Frank K. Hoover, 88, lived a life of service to others. Mr. Hoover, a life-long Evanston resident, died of natural causes Sept. 22, in Evanston Hospital, with family by his side.
An alderman in Evanston for more than 20 years, he continued to serve his community well into his later years. Mr. Hoover was a frequent contributor to the editorial pages of the Chicago Tribune, with letters reflecting his dedication to his country and his fellow man.
A graduate of Cornell University with a degree in chemical engineering, Mr. Hoover served as an U.S. Naval officer in the Pacific during World War II, which included action at Iwo Jima and Okinawa. Upon returning from the service, he married his wife of 65 years, Mary Anne.
While working in the chemical industry, at age 34, he was elected alderman, a position he held for more than 20 years. Among his favorite accomplishments was leading the effort to save Evanston’s beautiful vintage streetlights from generic modernization.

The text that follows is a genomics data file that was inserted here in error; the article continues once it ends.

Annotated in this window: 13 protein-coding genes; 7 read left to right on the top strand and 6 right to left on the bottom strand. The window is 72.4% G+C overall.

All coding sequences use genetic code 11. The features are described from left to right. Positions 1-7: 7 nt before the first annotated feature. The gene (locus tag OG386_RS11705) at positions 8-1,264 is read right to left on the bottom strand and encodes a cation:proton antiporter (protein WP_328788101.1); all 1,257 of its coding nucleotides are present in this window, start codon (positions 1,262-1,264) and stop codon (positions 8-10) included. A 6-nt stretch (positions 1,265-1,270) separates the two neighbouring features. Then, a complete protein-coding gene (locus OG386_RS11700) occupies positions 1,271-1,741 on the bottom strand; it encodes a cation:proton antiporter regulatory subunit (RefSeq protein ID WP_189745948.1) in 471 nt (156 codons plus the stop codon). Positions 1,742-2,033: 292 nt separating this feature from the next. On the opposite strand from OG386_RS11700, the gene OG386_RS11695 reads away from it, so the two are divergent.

Mr. Hoover also served on the board of directors of many community organizations throughout his life, including Evanston Hospital, the Evanston YMCA, The Presbyterian Home, and The Mather Home. Dedicated to his faith, he was an Elder at the First Presbyterian Church of Evanston for many years, serving on countless committees. Mr. Hoover also served as chairman of the board of Camp Koochiching, in International Falls, Minn., a camp where he and many of his family developed their love of nature.
Mr. Hoover sailed most of his life, starting with his first boat in Wilmette Harbor while still in high school. Later, he and his wife loved cruising the Great Lakes in their boat, the O-Be-Joyful. Mr. Hoover also was passionate about skiing, tennis, and music, traits he passed on to his four sons.
Family and friends say those who were lucky enough to have known him were touched by his kindness, patience, wisdom and integrity. He was, by any definition, a good man.
Mr. Hoover is survived by his wife Mary Anne, and his four sons, Richard, William, Thomas, and David, their wives, 12 grandchildren and 11 great grandchildren.
A memorial service is planned for Monday, Oct. 3, at 4 pm at the First Presbyterian Church of Evanston. In lieu of flowers, contributions can be made to the National Multiple Sclerosis Society.